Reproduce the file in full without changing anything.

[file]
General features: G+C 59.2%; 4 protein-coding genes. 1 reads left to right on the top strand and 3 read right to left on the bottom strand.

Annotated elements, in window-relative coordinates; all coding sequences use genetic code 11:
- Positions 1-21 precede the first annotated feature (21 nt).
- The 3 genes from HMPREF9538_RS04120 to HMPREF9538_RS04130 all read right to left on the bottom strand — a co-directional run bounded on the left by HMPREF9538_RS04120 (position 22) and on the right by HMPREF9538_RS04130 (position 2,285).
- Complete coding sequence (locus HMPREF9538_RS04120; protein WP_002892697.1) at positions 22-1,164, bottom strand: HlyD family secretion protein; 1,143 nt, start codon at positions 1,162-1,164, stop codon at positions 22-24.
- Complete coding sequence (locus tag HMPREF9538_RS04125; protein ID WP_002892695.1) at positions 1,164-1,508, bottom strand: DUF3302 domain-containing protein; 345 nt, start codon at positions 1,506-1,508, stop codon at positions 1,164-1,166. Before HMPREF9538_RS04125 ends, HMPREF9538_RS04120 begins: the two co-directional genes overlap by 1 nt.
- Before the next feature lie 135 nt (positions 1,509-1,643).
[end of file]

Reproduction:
General features: G+C 59.2%; 4 protein-coding genes. 1 reads left to right on the top strand and 3 read right to left on the bottom strand.

Annotated elements, in window-relative coordinates; all coding sequences use genetic code 11:
- Positions 1-21 precede the first annotated feature (21 nt).
- The 3 genes from HMPREF9538_RS04120 to HMPREF9538_RS04130 all read right to left on the bottom strand — a co-directional run bounded on the left by HMPREF9538_RS04120 (position 22) and on the right by HMPREF9538_RS04130 (position 2,285).
- Complete coding sequence (locus HMPREF9538_RS04120; protein WP_002892697.1) at positions 22-1,164, bottom strand: HlyD family secretion protein; 1,143 nt, start codon at positions 1,162-1,164, stop codon at positions 22-24.
- Complete coding sequence (locus tag HMPREF9538_RS04125; protein ID WP_002892695.1) at positions 1,164-1,508, bottom strand: DUF3302 domain-containing protein; 345 nt, start codon at positions 1,506-1,508, stop codon at positions 1,164-1,166. Before HMPREF9538_RS04125 ends, HMPREF9538_RS04120 begins: the two co-directional genes overlap by 1 nt.
- Before the next feature lie 135 nt (positions 1,509-1,643).